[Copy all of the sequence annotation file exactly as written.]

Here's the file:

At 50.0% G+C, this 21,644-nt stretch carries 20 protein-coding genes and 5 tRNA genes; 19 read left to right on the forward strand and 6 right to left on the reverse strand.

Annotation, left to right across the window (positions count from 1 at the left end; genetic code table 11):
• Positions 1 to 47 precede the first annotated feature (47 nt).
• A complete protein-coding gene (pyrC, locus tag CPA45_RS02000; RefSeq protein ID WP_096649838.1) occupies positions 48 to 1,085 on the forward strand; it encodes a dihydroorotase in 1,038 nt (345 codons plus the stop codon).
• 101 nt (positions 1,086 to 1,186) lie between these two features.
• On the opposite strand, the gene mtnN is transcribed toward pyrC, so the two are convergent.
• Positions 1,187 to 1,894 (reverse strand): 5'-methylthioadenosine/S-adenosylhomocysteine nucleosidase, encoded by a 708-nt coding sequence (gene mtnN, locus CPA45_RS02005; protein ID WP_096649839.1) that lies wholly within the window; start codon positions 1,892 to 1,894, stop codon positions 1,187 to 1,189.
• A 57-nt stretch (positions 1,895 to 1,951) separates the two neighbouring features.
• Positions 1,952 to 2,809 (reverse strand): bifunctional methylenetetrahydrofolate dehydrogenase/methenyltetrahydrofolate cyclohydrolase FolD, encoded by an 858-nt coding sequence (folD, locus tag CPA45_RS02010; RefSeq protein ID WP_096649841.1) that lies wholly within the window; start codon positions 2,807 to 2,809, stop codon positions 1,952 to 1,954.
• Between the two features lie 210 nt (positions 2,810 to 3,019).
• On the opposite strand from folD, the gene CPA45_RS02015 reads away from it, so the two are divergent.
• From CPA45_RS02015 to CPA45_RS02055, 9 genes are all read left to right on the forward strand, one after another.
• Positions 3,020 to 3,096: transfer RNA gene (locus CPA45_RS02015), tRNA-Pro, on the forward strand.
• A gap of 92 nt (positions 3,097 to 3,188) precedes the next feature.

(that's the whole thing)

At 50.0% G+C, this 21,644-nt stretch carries 20 protein-coding genes and 5 tRNA genes; 19 read left to right on the forward strand and 6 right to left on the reverse strand.

Annotation, left to right across the window (positions count from 1 at the left end; genetic code table 11):
• Positions 1 to 47 precede the first annotated feature (47 nt).
• A complete protein-coding gene (pyrC, locus tag CPA45_RS02000; RefSeq protein ID WP_096649838.1) occupies positions 48 to 1,085 on the forward strand; it encodes a dihydroorotase in 1,038 nt (345 codons plus the stop codon).
• 101 nt (positions 1,086 to 1,186) lie between these two features.
• On the opposite strand, the gene mtnN is transcribed toward pyrC, so the two are convergent.
• Positions 1,187 to 1,894 (reverse strand): 5'-methylthioadenosine/S-adenosylhomocysteine nucleosidase, encoded by a 708-nt coding sequence (gene mtnN, locus CPA45_RS02005; protein ID WP_096649839.1) that lies wholly within the window; start codon positions 1,892 to 1,894, stop codon positions 1,187 to 1,189.
• A 57-nt stretch (positions 1,895 to 1,951) separates the two neighbouring features.
• Positions 1,952 to 2,809 (reverse strand): bifunctional methylenetetrahydrofolate dehydrogenase/methenyltetrahydrofolate cyclohydrolase FolD, encoded by an 858-nt coding sequence (folD, locus tag CPA45_RS02010; RefSeq protein ID WP_096649841.1) that lies wholly within the window; start codon positions 2,807 to 2,809, stop codon positions 1,952 to 1,954.
• Between the two features lie 210 nt (positions 2,810 to 3,019).
• On the opposite strand from folD, the gene CPA45_RS02015 reads away from it, so the two are divergent.
• From CPA45_RS02015 to CPA45_RS02055, 9 genes are all read left to right on the forward strand, one after another.
• Positions 3,020 to 3,096: transfer RNA gene (locus CPA45_RS02015), tRNA-Pro, on the forward strand.
• A gap of 92 nt (positions 3,097 to 3,188) precedes the next feature.